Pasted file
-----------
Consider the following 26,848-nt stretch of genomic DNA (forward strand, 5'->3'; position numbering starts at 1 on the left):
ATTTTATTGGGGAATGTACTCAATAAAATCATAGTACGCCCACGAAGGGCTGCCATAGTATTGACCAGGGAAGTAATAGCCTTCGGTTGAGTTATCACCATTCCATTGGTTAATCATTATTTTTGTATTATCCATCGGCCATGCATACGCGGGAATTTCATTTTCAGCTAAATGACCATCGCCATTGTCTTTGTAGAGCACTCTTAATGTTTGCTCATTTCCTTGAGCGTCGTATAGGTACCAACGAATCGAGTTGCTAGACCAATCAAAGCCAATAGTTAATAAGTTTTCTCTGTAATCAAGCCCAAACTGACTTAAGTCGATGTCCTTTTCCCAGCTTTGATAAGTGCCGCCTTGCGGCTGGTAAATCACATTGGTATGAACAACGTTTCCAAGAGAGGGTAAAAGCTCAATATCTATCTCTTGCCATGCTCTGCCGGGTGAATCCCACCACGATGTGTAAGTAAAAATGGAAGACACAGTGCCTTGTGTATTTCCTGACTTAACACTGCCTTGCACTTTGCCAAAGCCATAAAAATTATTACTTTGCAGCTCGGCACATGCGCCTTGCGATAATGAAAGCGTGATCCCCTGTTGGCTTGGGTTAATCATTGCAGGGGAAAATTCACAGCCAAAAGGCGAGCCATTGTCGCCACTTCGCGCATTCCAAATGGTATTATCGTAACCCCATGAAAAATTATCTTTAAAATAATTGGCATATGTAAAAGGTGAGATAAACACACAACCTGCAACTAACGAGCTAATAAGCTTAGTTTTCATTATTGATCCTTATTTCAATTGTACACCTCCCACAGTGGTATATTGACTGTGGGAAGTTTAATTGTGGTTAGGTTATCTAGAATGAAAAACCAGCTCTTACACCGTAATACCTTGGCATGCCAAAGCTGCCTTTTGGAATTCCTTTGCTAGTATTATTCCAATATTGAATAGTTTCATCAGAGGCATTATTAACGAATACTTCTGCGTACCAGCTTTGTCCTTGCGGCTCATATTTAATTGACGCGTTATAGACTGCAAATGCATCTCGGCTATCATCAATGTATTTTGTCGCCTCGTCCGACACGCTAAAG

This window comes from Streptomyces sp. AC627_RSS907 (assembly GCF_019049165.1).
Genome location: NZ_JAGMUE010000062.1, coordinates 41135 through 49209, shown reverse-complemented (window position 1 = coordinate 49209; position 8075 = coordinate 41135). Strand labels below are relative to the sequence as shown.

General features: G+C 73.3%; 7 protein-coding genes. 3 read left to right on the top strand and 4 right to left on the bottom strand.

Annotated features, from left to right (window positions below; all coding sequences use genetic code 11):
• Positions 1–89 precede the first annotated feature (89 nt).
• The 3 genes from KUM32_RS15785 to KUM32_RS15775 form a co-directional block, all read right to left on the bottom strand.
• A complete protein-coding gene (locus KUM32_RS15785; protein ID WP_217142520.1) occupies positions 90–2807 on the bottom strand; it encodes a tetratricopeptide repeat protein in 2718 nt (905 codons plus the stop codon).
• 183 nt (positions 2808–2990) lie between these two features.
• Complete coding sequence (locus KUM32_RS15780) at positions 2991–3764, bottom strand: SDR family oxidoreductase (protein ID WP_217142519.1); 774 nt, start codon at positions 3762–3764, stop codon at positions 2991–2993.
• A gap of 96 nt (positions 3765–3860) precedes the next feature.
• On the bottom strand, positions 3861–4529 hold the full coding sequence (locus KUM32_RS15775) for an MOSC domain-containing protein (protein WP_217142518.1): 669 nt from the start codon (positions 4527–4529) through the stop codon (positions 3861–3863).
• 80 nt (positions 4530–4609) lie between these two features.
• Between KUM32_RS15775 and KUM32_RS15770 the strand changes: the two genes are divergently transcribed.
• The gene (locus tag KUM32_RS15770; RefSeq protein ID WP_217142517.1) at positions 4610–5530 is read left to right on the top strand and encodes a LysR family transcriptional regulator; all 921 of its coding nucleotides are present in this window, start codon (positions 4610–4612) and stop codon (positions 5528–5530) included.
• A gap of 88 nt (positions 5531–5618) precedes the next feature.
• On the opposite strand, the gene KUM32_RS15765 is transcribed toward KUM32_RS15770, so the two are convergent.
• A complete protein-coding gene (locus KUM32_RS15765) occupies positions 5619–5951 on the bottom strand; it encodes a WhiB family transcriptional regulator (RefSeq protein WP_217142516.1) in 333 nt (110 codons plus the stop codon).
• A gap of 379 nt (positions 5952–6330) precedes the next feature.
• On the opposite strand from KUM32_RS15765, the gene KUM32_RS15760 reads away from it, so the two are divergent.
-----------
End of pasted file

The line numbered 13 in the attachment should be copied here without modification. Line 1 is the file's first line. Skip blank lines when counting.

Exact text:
• On the bottom strand, positions 3861–4529 hold the full coding sequence (locus KUM32_RS15775) for an MOSC domain-containing protein (protein WP_217142518.1): 669 nt from the start codon (positions 4527–4529) through the stop codon (positions 3861–3863).